Silence on Bartlett's gun ban caps furor
By Clay Bailey
Published Friday, October 30, 2009
The silence that met Bartlett's resolution regarding guns in parks was contrary to the noisy debate that spread through the suburb this summer.
The lack of a second to Alderman Emily Elliott's motion Tuesday night regarding a ban on the weapons ended the controversial issue in the suburb without even a vote.
No aldermen had to express their position publicly on the matter. Since no one seconded Elliott's motion, it failed without discussion. That allowed the state law, which legalized permit holders carrying their weapons in parks as of Sept. 1, to remain in effect in Bartlett.
"I'm disappointed they didn't vote on it," Bartlett resident Tom Rieman said. "They put so much effort into it up to that point."
The effort included holding a public hearing and work session on the matter, both outside the normal procedure for a one-reading resolution. Officials received heavy lobbying from both sides.
"This has been a very vexing issue from Day 1," Mayor Keith McDonald said.
Elliott was the only alderman to take a stand at Tuesday's public meeting. She noted the strain the debate had caused from sleepless nights to political threats.
"I want people to know that it's ironic that the persons who have threatened me and sent me intimidating e-mails and accusing me of not being a true U.S. citizen have been the permitted carriers," Elliott said after her motion failed. "I have not received those kinds of e-mails from people who oppose guns in parks."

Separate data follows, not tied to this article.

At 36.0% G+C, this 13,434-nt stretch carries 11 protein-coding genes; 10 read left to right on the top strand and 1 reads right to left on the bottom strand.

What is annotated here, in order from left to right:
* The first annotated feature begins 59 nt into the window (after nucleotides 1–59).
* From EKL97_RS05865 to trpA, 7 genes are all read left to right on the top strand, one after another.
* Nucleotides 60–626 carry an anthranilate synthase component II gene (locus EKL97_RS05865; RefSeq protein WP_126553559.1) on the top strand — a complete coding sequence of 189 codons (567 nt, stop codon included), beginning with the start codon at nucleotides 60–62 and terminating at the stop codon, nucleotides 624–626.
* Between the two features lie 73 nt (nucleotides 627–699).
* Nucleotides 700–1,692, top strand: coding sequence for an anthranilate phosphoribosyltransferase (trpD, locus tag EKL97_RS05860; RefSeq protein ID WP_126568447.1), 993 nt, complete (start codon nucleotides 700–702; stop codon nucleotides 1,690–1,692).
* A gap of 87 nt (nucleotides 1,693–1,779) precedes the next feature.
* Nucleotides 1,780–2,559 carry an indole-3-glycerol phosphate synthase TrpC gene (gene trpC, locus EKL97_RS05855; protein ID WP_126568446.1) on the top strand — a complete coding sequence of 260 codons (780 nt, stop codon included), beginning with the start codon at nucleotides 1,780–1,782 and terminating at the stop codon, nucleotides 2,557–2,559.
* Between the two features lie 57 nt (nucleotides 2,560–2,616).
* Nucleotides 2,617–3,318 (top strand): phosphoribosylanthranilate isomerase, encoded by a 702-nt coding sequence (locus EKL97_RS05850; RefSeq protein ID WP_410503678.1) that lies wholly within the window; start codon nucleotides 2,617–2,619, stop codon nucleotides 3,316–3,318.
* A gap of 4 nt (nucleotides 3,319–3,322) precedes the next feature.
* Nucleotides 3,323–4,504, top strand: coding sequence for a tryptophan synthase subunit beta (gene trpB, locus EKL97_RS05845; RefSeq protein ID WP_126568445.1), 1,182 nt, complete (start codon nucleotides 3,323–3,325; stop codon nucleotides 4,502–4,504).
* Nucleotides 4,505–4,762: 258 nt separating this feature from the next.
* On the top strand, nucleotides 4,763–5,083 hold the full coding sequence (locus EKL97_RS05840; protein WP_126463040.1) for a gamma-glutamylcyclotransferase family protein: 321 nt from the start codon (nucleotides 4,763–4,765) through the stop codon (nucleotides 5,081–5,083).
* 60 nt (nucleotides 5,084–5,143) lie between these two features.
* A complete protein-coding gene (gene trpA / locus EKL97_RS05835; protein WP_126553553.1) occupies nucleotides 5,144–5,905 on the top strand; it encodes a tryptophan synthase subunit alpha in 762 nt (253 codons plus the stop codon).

Elliott said there were no physical threats against her. However, she was particularly bothered by claims that her stance was un-American.
In many cases, gun owners invoked their Second Amendment rights to support carrying the guns in parks.
"Don't question my love of this country," Elliott said. "... That cut me to the quick"
Rieman said that given the discussion, he thought aldermen should have officially expressed their position. "I think it lacks courage," Rieman said of the board's silence, later adding: "It shows respect of your citizens when you take us seriously and respect our concerns. I didn't see that."
Several aldermen said they did not second the motion because they opposed the resolution.
"That would be a safe bet," Alderman Bobby Simmons said when asked if he wanted to allow permit holders to carry in parks.
Simmons and Alderman John Barzano thought McDonald would second the motion since the administration brought the measure to the board. The mayor said later he doesn't usually make or second a motion before the board.
Barzano, like Simmons, said his silence spoke for him. He said the state granted them the right to carry in parks with the legislation.
"I'm not going to be the one to deny them that privilege," Barzano said.
-- Clay Bailey: 529-2393